The Choices and Challenges project at Virginia Tech is hosting a daylong program of interactive sessions, expert panels, and discussions on the complexities of food choices in light of nutrition, environmental sustainability, economic well-being, and social justice.

This public forum brings together a range of scholars, policymakers, and citizens to discuss the varied and sometimes conflicting dimensions of what makes food good and how society chooses what food to produce, buy, and eat. Entitled “What is Good Food?,” the event will be held on Thursday, Oct. 27, at the Lyric Theatre and the Graduate Life Center at Donaldson Brown. This forum is open to the public at no charge.

“Food occupies a large part of both public and private lives and is ever present in the news and public life,” said Choices and Challenges co-coordinator Saul Halfon, associate professor of science and technology in society in the College of Liberal Arts and Human Sciences. “It is a broad and complex topic that spans science and aesthetics, politics and culture, technology and taste.

“This forum brings together people who don’t often get a chance to talk to each other about these issues: food scientists talking with local food growers; nutrition experts with food economists; consumers with producers, ” added Halfon, associate professor in the Department of Science and Technology in Society in the College of Liberal Arts and Human Sciences.

The forum will begin at 9:30 a.m., with background sessions on a range of topics. The main panel, at 11 a.m., in the Lyric Theatre, will be moderated by Barbara Bekken, associate professor of geosciences in the College of Science and former director of Virginia Tech’s Earth Sustainability Program.

The panel will include the following experts:

  • Julie Guthman, professor of community studies at University of California Santa Cruz. Her research considers various social movement efforts to transform the way food is produced, distributed, and consumed.
  • Karen Karp, founder of Karp Resources, a food business consultancy that works with leaders in government, business and non-profit organizations.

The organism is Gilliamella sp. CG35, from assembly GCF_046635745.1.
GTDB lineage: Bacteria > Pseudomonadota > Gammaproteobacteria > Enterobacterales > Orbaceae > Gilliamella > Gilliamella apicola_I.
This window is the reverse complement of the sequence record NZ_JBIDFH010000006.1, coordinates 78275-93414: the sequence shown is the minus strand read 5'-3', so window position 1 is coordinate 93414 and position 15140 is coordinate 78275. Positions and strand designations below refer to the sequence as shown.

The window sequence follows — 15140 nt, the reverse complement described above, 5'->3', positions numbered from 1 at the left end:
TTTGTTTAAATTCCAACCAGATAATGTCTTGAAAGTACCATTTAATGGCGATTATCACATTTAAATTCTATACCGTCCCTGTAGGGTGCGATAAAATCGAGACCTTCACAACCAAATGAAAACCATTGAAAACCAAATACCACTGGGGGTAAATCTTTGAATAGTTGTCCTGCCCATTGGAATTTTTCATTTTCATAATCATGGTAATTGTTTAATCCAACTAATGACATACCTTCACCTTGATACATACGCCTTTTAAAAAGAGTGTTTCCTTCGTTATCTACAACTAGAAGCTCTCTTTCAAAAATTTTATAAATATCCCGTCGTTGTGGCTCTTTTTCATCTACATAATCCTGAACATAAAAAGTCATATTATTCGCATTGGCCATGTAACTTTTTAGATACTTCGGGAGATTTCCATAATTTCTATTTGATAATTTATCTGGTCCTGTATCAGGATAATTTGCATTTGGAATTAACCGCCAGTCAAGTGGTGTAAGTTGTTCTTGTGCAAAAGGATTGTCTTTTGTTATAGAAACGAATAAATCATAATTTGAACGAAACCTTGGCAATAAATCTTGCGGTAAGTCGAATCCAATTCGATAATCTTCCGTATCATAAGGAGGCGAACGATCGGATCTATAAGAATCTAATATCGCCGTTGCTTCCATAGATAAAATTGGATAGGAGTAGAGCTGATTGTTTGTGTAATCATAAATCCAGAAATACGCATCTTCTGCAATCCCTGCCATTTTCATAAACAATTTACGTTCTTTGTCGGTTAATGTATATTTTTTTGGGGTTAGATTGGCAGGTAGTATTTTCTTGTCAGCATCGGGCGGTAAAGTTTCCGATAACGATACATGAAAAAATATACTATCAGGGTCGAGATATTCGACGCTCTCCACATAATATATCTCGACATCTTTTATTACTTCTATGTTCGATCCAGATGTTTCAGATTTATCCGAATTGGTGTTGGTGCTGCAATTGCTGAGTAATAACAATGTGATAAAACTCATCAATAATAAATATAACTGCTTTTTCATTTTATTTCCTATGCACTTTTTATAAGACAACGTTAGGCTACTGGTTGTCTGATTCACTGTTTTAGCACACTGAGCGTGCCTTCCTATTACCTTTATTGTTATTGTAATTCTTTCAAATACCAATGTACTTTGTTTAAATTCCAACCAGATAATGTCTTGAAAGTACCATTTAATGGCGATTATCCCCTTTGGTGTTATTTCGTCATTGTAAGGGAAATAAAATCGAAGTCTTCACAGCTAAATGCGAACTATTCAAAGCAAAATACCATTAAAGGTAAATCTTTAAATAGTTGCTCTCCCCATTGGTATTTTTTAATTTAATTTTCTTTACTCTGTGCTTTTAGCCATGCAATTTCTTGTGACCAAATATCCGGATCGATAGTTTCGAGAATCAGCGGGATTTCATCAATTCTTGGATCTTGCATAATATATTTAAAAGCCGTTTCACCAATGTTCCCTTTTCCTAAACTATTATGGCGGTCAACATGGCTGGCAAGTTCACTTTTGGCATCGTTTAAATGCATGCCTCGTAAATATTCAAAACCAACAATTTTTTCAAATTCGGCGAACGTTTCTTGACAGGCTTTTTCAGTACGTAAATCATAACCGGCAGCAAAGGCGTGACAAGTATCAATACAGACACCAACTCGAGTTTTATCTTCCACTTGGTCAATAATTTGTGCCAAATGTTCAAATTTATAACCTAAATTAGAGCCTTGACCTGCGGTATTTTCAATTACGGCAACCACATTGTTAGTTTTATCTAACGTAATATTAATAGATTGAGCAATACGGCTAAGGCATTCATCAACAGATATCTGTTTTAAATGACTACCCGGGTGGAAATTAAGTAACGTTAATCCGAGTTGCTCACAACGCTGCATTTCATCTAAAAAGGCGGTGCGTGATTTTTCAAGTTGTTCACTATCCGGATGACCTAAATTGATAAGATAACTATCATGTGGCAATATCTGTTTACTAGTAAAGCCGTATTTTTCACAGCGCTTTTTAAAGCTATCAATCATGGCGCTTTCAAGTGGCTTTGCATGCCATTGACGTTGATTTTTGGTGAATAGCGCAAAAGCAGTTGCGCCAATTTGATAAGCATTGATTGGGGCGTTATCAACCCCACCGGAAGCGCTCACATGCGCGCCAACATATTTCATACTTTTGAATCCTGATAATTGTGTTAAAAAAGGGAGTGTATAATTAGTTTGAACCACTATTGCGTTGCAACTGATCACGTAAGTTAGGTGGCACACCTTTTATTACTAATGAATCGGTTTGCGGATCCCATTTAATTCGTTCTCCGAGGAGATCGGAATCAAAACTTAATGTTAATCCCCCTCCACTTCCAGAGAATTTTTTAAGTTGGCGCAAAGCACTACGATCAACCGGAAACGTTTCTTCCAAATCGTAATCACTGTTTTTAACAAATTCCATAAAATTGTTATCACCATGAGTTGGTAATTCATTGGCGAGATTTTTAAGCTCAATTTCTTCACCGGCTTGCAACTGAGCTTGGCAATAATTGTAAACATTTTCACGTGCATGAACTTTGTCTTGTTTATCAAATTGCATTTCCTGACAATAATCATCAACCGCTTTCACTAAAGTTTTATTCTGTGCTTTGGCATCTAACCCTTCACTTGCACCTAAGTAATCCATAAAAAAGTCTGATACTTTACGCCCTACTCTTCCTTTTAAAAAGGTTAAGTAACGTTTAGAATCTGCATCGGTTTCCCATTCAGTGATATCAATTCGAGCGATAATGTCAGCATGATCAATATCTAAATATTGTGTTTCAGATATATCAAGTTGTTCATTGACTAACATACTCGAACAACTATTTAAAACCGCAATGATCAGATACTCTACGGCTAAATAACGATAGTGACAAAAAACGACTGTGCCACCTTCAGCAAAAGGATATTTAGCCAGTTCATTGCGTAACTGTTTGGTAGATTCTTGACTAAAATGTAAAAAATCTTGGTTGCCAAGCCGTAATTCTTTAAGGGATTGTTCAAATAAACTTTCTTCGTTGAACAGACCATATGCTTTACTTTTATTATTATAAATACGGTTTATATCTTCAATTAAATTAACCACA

• Fred Kirschenmann, third generation farmer and President of Kirschenmann Family Farms, a 2,600-acre certified organic farm in North Dakota and professor at Iowa State University.
  • Danielle Nierenberg, an expert on livestock and sustainable agriculture innovation, who spent the last year in sub-Saharan Africa looking at environmentally sustainable ways of alleviating hunger and poverty.
  • Rachel Schurman, associate professor of sociology and global studies at the University of Minnesota-Twin Cities. Her primary interests include the political economy of food and agriculture.

A series of background and follow-up sessions, at the Graduate Life Center, beginning at 9:30 a.m. and 2:30 p.m., respectively, will allow for audience participation. Session topics include food ethics, food policies, the political economy of food, local food, food technology, and obesity and nutrition.

At 4 p.m., in collaboration with the Choices and Challenges forum, the Theatre Workshop in Science, Technology, and Society, also known as TWISTS, will present an original and interactive workshop/performance entitled “Food Stories.” This event will take place in the Torgersen Hall Museum on the Virginia Tech campus. Using forum and community theater techniques, “Food Stories” will portray ideas and stories gathered from around the local community and ask the audience to engage with and respond to what they see. This workshop group has developed two previous performances: “Nuclear Power Play” and “Living Darwin.”

The Choices and Challenges Project was established in 1985, and has presented annual forums on issues of public concern involving science and technology. For more information, contact Daniel Breslau (231-8472), Eileen Crist (231-5195), or Saul Halfon (231-1648).



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